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Gerry – Excessive interventions by the police and probation can affect an individual’s ability to move on with their lives

Gerry contacted our helpline for some advice around employment and, in particular, the pressure he was being put under by the police and probation to disclose his conviction to his employer, even though his employers had never asked him to disclose.

Gerry explained that he’d been convicted of a sexual offence and although he’d never been to prison, he was on the Sex Offenders Register (SOR). He’d developed a good working relationship with his previous probation officer who had encouraged him to find a job, believing that it was likely to reduce Gerry’s risk of re-offending. After many job applications, Gerry found himself a job with an employer who didn’t ask applicants any questions about criminal records. He was enjoying the work and felt that he was in a ‘good place’. His probation officer told him:

“I’ve seen the difference in you when you’re working and when you’re not. Your depression and mental health seem to have improved and I believe you are less of a risk and less likely to re-offend now that you’re working.”

However, following staffing changes at probation he’d been allocated a new officer who, along with Gerry’s supervising police officer, thought that it was important for him to disclose his conviction to his employers.

Gerry told our helpline advisor that he was extremely concerned that if he did disclose his conviction to his employer, he would lose his job which could potentially lead to a return of his depression.

We advised him to arrange a meeting with his probation and police officers to make them aware of his fears around disclosing to his employer and also to highlight the views of his previous probation officer that he was less likely to re-offend if he were in employment.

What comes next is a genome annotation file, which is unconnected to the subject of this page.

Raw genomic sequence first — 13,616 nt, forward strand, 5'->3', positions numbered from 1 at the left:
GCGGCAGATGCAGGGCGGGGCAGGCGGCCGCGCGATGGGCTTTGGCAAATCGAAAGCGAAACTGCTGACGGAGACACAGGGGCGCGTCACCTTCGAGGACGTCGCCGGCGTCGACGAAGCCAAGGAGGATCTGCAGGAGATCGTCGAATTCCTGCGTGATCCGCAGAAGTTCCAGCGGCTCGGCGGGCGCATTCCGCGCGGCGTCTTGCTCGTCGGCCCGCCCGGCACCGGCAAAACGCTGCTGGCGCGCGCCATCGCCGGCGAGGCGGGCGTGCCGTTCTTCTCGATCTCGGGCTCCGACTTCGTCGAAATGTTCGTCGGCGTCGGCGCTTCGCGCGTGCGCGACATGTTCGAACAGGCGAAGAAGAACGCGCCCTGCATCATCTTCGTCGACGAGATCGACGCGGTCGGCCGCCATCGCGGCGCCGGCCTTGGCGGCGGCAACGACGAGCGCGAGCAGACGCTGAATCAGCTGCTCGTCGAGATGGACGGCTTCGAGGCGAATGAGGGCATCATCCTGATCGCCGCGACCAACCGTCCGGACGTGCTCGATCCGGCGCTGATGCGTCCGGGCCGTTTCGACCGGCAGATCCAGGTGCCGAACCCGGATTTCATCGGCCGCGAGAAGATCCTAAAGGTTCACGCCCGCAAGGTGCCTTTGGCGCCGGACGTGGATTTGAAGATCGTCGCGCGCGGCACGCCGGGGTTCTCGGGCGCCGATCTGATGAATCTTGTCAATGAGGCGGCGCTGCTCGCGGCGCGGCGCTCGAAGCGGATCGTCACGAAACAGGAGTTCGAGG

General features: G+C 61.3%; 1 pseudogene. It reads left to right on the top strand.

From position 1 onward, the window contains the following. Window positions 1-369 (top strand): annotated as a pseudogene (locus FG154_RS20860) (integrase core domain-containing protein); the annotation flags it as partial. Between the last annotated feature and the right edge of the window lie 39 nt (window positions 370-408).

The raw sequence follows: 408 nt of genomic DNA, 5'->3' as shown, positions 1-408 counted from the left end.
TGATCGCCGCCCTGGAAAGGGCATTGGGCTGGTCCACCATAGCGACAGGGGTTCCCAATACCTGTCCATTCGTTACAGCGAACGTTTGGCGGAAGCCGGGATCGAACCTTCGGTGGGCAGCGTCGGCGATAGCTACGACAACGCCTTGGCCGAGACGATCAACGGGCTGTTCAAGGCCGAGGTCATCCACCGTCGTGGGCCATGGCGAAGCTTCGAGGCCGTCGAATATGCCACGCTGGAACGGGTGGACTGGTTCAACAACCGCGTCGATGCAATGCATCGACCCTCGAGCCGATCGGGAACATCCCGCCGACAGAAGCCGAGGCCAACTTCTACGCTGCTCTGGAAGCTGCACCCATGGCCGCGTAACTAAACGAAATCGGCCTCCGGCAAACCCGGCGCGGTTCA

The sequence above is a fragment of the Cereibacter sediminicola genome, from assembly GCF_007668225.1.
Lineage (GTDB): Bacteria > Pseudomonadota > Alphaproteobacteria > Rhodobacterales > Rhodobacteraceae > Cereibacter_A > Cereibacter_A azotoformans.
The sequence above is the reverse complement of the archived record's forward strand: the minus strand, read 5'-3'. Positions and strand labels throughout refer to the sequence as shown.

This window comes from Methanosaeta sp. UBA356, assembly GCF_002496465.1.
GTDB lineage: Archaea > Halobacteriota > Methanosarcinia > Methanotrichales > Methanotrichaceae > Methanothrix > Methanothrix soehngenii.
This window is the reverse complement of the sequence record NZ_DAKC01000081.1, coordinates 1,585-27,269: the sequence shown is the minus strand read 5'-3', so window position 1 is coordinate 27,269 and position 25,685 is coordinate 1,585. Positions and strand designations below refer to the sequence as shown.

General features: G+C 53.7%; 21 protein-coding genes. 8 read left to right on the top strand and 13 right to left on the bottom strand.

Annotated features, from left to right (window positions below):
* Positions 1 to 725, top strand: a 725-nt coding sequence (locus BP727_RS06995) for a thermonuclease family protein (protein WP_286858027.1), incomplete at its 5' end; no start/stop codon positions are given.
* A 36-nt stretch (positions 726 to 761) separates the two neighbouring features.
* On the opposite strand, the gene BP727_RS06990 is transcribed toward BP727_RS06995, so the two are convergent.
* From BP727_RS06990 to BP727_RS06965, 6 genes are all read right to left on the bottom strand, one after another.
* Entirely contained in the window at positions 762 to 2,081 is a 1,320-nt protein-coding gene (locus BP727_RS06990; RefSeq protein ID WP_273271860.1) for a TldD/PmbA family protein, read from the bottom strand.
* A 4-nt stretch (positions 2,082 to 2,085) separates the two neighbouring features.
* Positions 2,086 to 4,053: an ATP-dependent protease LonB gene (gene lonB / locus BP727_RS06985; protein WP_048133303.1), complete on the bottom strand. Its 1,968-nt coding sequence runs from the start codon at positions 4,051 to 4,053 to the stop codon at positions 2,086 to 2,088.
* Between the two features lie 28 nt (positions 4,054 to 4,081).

A few days later Gerry contacted us again with an update. He’d been sent a text message from his probation officer to let him know that he would be visiting Gerry’s employer with his supervising police officer the following day to disclose the details of Gerry’s conviction. Gerry told us that he’d rather leave the job, than have his conviction disclosed and he was on his way to a meeting with his probation officer.

We suggested that Gerry ask the officers to:

  • Set out in writing the reasons why they believed it was necessary to disclose his conviction to his employers.
  • Provide details of the risk they believed he posed to work colleagues and members of the public.

Gerry contacted us later that day stating he’d made representation to the officers, but they were adamant that they were still going to disclose as “they were being ordered to by their senior management”. Gerry immediately contacted his employer and resigned from his job.

Three weeks later Gerry’s father contacted us to let us know that since resigning from his job, his son had committed a further offence and was currently on remand in prison.


Whilst we appreciate the difficulties that the police and probation have in risk assessing individuals, there are occasions when the assessments they carry out don’t match the evidence that is available to them.

As Gerry’s case demonstrates, even though his previous probation officer felt that being in work would reduce his risk of re-offending and had been happy for him to accept the job without disclosing, a change of supervising officer meant that it became necessary for Gerry to disclose the conviction.

It’s interesting to see that the decision to disclose the conviction seems to have been made by ‘senior management’ and not the officers who dealt with Gerry on a day to day basis.

We’re aware that decisions can change when an individual gets allocated a new police or probation officer. However:

  1. If you feel that an officer is acting disproportionately when asking you to disclose your conviction, ask that they put their reasons in writing.
  2. If you disagree with the reasons, you should appeal the decision in writing, providing reasons and evidence of why the disclosure is not appropriate.
  3. If the decision has been made by ‘senior management’, request an appointment with them, so they can explain their decision to you.
  4. If, having made your representations, the police/probation still believe it’s appropriate to disclose, ask them to allow you to disclose to your employers yourself – you’ll be in a better position to explain the circumstances surrounding your conviction and answer any questions your employer may have.


Notes about this case study

This case study relates to Unlock’s helpline.

Names and details have been changed to protect the identity of those involved.

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